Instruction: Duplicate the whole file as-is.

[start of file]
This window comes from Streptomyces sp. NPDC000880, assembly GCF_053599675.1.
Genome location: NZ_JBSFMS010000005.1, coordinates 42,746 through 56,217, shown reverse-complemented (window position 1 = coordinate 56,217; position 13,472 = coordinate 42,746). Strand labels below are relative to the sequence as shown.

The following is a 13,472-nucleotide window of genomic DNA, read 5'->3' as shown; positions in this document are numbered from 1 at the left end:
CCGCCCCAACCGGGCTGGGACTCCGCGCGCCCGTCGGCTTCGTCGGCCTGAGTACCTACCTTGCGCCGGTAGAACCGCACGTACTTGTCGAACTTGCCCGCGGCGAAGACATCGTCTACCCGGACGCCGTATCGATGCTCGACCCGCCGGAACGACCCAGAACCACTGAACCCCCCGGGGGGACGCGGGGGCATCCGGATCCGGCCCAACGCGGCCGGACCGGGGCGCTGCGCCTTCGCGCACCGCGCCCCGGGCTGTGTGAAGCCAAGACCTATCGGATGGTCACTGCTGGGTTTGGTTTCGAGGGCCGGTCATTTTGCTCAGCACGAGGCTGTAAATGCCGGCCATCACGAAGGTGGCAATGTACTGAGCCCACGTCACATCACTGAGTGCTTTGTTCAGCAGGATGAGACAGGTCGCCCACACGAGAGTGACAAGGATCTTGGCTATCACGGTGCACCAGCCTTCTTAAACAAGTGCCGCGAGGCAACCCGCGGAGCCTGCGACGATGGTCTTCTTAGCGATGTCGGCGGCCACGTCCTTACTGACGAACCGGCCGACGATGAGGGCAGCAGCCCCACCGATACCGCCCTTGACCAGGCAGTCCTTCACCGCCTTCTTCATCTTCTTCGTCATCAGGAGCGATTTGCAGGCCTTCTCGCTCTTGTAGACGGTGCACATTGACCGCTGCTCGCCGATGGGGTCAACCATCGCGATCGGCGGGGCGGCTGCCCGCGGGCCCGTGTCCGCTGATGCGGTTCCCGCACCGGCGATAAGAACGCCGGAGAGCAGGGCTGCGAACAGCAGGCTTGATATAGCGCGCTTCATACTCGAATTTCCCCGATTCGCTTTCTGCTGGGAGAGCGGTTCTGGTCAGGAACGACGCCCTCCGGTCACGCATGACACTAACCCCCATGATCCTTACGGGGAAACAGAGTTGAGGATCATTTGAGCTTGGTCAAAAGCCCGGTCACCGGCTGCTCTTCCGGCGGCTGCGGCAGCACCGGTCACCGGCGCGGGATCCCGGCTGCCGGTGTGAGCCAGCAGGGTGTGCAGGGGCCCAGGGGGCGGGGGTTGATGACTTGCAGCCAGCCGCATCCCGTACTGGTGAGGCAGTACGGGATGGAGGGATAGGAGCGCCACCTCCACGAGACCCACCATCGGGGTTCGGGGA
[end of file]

This window comes from Streptomyces sp. NPDC000880, assembly GCF_053599675.1.
Genome location: NZ_JBSFMS010000005.1, coordinates 42,746 through 56,217, shown reverse-complemented (window position 1 = coordinate 56,217; position 13,472 = coordinate 42,746). Strand labels below are relative to the sequence as shown.

The following is a 13,472-nucleotide window of genomic DNA, read 5'->3' as shown; positions in this document are numbered from 1 at the left end:
CCGCCCCAACCGGGCTGGGACTCCGCGCGCCCGTCGGCTTCGTCGGCCTGAGTACCTACCTTGCGCCGGTAGAACCGCACGTACTTGTCGAACTTGCCCGCGGCGAAGACATCGTCTACCCGGACGCCGTATCGATGCTCGACCCGCCGGAACGACCCAGAACCACTGAACCCCCCGGGGGGACGCGGGGGCATCCGGATCCGGCCCAACGCGGCCGGACCGGGGCGCTGCGCCTTCGCGCACCGCGCCCCGGGCTGTGTGAAGCCAAGACCTATCGGATGGTCACTGCTGGGTTTGGTTTCGAGGGCCGGTCATTTTGCTCAGCACGAGGCTGTAAATGCCGGCCATCACGAAGGTGGCAATGTACTGAGCCCACGTCACATCACTGAGTGCTTTGTTCAGCAGGATGAGACAGGTCGCCCACACGAGAGTGACAAGGATCTTGGCTATCACGGTGCACCAGCCTTCTTAAACAAGTGCCGCGAGGCAACCCGCGGAGCCTGCGACGATGGTCTTCTTAGCGATGTCGGCGGCCACGTCCTTACTGACGAACCGGCCGACGATGAGGGCAGCAGCCCCACCGATACCGCCCTTGACCAGGCAGTCCTTCACCGCCTTCTTCATCTTCTTCGTCATCAGGAGCGATTTGCAGGCCTTCTCGCTCTTGTAGACGGTGCACATTGACCGCTGCTCGCCGATGGGGTCAACCATCGCGATCGGCGGGGCGGCTGCCCGCGGGCCCGTGTCCGCTGATGCGGTTCCCGCACCGGCGATAAGAACGCCGGAGAGCAGGGCTGCGAACAGCAGGCTTGATATAGCGCGCTTCATACTCGAATTTCCCCGATTCGCTTTCTGCTGGGAGAGCGGTTCTGGTCAGGAACGACGCCCTCCGGTCACGCATGACACTAACCCCCATGATCCTTACGGGGAAACAGAGTTGAGGATCATTTGAGCTTGGTCAAAAGCCCGGTCACCGGCTGCTCTTCCGGCGGCTGCGGCAGCACCGGTCACCGGCGCGGGATCCCGGCTGCCGGTGTGAGCCAGCAGGGTGTGCAGGGGCCCAGGGGGCGGGGGTTGATGACTTGCAGCCAGCCGCATCCCGTACTGGTGAGGCAGTACGGGATGGAGGGATAGGAGCGCCACCTCCACGAGACCCACCATCGGGGTTCGGGGA